End on a Clean Note
Plan Out Your Meals
Lighten Up Your Wardrobe
It’s easy to over-pack for a camping trip. You want to be comfortable and prepared for anything Mother Nature might throw your way, so sticking to one outfit and dressing in layers is a great way to ensure you’re never dressed too hot or too cold without overpacking. Lightweight layers like T-shirts and tank tops are perfect for staying cool during the day and double as comfortable sleepwear at night. Sweatshirts and thermal shirts make great top layers that keep you insulated while you sleep and can easily be removed if the sun gets too hot, but you’ll only need to bring one.
Check Your Sharp Gear
Protect Your Backpack While You Fly
Losing or damaging your backpack ends your camping trip before it even starts, so campers should take great care to protect their bags. The easiest way to keep your backpack safe on an airplane is to simply take it with you as a carry-on, but some camping backpacks are just too large for that. If you’re forced to check your backpack, protect it by tying the straps together and buckling any buckles to keep them away from conveyor belts that would eat up those dangling straps. You should also consider wrapping your backpack. Plastic wrap works well enough, but some companies make backpack covers that could prove to be a worthy investment.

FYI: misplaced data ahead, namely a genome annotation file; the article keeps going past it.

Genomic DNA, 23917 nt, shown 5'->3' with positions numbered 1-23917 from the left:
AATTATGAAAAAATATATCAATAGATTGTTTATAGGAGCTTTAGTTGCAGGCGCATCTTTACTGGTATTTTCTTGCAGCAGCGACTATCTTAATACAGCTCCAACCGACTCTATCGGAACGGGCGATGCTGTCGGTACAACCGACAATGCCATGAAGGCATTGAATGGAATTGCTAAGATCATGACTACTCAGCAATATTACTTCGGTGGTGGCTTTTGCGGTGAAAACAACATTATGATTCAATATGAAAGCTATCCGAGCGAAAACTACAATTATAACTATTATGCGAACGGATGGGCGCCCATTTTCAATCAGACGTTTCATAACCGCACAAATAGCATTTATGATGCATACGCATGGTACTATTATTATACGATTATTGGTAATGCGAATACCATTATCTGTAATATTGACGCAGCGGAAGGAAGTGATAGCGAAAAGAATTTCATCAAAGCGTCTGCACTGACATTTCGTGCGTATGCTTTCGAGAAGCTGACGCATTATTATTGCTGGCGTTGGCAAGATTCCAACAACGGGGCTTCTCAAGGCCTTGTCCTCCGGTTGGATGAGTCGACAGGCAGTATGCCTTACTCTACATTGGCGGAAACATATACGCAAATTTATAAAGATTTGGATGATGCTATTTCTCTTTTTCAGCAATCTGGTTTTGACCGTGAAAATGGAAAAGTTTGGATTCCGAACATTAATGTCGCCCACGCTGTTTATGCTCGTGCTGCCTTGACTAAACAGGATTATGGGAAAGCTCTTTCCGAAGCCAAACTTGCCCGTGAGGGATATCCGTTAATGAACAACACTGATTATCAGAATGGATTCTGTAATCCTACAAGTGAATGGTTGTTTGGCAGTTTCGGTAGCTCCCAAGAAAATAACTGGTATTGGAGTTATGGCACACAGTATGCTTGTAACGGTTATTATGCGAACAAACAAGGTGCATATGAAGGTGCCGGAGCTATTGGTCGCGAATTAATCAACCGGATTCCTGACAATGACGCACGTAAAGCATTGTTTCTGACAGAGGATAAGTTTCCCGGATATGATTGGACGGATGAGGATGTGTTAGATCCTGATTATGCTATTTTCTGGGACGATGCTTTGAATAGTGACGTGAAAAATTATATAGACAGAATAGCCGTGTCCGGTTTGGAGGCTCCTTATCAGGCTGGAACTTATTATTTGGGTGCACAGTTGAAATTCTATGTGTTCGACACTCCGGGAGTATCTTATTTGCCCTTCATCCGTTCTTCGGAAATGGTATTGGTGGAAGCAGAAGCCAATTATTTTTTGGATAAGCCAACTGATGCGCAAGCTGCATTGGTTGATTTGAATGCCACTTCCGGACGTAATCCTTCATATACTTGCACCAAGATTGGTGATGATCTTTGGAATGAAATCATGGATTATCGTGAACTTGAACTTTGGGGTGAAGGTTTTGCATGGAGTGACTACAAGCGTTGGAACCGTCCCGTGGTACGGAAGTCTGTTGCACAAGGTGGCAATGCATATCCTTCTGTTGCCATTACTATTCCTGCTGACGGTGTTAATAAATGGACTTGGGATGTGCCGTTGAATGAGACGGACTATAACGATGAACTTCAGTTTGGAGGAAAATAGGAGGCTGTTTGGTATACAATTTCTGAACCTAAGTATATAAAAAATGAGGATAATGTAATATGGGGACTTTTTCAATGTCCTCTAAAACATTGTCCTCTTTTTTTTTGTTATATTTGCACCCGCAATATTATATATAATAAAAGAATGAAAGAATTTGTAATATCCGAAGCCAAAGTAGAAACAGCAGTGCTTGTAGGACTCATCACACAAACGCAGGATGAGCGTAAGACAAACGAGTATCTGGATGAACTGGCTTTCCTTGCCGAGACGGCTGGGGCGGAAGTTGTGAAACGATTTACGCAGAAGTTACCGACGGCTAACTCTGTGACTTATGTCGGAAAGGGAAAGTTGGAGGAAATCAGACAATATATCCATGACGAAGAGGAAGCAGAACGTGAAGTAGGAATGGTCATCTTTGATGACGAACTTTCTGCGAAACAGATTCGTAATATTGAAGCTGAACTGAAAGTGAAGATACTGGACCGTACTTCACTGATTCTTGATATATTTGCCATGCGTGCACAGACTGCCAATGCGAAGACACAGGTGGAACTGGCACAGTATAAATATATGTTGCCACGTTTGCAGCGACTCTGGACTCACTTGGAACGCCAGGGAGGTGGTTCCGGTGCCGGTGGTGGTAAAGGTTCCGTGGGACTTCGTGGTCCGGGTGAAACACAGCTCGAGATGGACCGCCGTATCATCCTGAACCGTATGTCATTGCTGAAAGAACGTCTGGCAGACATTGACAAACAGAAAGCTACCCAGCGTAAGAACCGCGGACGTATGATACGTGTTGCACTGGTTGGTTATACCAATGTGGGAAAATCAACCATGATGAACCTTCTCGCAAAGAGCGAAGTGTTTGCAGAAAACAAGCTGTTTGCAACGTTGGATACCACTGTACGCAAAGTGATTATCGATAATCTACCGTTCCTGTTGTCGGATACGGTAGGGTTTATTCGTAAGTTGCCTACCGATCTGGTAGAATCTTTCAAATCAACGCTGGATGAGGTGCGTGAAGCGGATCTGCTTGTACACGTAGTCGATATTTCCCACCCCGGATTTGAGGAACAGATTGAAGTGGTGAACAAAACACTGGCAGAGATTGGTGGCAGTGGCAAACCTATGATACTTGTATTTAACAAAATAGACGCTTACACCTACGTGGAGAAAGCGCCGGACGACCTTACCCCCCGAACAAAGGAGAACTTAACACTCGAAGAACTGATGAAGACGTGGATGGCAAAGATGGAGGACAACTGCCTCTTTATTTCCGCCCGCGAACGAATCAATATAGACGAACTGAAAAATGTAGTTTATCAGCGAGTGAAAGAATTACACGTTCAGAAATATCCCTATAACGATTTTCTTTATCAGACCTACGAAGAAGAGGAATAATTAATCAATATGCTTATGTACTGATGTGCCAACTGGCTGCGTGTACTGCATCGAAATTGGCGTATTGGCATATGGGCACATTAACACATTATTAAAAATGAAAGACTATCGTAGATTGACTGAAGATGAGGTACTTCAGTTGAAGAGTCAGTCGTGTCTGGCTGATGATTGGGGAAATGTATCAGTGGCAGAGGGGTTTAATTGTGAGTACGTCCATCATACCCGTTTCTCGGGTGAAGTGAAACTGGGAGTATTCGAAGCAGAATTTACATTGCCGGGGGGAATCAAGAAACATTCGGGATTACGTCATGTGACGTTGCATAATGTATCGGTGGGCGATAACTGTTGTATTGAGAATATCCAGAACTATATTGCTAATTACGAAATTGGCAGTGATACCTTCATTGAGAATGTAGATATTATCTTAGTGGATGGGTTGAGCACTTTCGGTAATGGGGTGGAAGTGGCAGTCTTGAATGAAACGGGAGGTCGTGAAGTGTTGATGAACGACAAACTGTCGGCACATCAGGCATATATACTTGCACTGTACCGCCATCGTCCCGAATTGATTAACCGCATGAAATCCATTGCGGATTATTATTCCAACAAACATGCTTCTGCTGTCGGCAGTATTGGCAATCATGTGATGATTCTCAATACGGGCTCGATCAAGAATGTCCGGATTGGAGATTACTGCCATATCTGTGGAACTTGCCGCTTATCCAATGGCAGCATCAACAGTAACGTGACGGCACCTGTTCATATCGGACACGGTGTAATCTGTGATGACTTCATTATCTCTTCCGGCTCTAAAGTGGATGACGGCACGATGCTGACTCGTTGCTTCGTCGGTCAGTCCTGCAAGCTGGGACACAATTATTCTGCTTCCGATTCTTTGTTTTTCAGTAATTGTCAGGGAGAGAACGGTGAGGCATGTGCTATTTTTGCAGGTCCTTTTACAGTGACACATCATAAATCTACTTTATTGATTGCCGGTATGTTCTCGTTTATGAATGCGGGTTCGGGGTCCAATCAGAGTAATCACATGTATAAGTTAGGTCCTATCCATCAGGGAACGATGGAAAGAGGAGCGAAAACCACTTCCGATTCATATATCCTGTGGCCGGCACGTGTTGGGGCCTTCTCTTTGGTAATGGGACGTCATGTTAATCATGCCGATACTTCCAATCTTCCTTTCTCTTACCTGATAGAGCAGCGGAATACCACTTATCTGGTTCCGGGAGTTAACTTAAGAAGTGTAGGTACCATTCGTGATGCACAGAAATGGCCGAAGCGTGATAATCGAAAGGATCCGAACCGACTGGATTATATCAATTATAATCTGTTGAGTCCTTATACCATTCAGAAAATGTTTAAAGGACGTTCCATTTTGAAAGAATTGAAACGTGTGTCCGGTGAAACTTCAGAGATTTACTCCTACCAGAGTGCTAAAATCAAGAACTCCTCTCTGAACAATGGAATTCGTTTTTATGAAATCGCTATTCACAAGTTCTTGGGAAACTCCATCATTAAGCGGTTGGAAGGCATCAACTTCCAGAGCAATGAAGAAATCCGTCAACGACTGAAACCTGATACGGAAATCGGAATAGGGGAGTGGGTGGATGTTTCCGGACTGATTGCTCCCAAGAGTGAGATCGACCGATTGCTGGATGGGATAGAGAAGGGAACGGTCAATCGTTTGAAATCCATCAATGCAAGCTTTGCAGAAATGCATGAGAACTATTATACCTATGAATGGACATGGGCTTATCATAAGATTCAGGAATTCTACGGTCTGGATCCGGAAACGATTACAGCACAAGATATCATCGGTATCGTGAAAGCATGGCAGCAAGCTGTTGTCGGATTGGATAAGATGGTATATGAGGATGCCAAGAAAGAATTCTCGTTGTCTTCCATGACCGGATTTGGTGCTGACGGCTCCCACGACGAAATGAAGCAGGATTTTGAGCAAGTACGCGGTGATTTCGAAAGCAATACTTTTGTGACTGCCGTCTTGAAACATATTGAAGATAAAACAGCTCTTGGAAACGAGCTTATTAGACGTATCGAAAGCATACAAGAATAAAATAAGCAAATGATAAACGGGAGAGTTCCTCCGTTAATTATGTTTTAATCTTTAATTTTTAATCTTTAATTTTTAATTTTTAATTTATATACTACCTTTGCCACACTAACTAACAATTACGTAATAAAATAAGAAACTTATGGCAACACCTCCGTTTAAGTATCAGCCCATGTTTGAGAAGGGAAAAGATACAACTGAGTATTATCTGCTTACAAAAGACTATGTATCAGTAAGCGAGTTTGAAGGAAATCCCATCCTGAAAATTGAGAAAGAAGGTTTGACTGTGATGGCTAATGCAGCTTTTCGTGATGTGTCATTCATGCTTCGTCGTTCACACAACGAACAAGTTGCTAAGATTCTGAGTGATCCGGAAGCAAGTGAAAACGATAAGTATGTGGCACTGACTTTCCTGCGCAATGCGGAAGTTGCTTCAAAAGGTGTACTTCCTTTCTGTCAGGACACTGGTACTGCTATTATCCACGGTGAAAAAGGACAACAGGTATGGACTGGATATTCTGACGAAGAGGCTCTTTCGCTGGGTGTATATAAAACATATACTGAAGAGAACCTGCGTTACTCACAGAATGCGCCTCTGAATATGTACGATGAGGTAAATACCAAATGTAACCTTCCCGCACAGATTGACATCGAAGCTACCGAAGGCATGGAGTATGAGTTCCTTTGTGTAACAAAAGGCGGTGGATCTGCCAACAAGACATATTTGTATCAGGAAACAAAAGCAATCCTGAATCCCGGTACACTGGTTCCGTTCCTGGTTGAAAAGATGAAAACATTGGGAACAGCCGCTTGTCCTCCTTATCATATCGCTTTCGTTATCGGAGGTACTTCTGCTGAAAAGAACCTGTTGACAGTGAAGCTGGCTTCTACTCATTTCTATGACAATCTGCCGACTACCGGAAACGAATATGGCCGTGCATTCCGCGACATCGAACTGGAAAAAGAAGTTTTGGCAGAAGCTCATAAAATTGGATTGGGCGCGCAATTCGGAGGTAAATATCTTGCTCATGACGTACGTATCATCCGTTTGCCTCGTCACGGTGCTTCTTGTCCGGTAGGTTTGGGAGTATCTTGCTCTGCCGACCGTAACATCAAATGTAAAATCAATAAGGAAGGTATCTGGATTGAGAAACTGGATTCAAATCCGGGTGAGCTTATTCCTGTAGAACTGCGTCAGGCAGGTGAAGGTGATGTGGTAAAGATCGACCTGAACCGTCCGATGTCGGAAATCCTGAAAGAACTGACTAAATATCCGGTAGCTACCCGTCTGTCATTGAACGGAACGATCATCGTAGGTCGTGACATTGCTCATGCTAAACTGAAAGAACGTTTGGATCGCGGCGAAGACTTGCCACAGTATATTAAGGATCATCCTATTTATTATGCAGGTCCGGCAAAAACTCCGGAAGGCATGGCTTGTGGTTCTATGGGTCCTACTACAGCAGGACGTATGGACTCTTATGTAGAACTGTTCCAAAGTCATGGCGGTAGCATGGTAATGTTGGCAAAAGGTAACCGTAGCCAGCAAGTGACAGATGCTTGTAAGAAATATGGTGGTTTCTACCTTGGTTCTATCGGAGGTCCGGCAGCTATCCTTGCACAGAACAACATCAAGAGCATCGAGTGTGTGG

Bring Travel-Sized Versions of Anything and Everything
You’re going on a camping trip, not moving into the wilderness. You don’t need your usual full-sized toothpaste or hair products. Pass on the large, bulky containers and opt for smaller, travel-sized options when you can. Most retail stores offer travel-sized versions of necessary personal products, and if they don’t, well, you probably won’t need it. Even camping essentials like sleeping bags and coolers come in slimmed-down or more travel-ready sizes. Remember that you’ll be carrying most of what you bring in your backpack, so bulky products just take up unnecessary room in your bag and make it harder to carry.
Don’t Double-Up on Items Already at the Campsite
Research your campsite and determine what amenities the campground already offers. For example, you might not need to lug around a collapsible table if your campground already features accessible picnic tables. Many campsites also offer grills for campers, so you may not even need to lug around that heavy camping stove. Or, maybe you and your group are planning on sleeping in a yurt, so you won’t need to bring a tent. Whatever the case may be, doubling up on items is something that’s easily avoided, so you can lighten your load considerably if you take a little bit of time to plan.
Look Up One-Pot Recipes
One-pot meals are a favorite of campers everywhere. Not only are they delicious and filling, cooking everything together in one pot (as the name suggests) reduces the amount of cooking gear you need to bring and the amount of time you have to spend cooking. As a bonus, they’re also a great way to reduce waste and can be prepared mostly from canned items. You’ll also only have to clean one dish! There are plenty of one-pot meal recipes on the internet, so you should be able to find a few recipes suitable for your tastes and dietary needs.
What else have you learned when flying with camping gear? Let us know in the comments!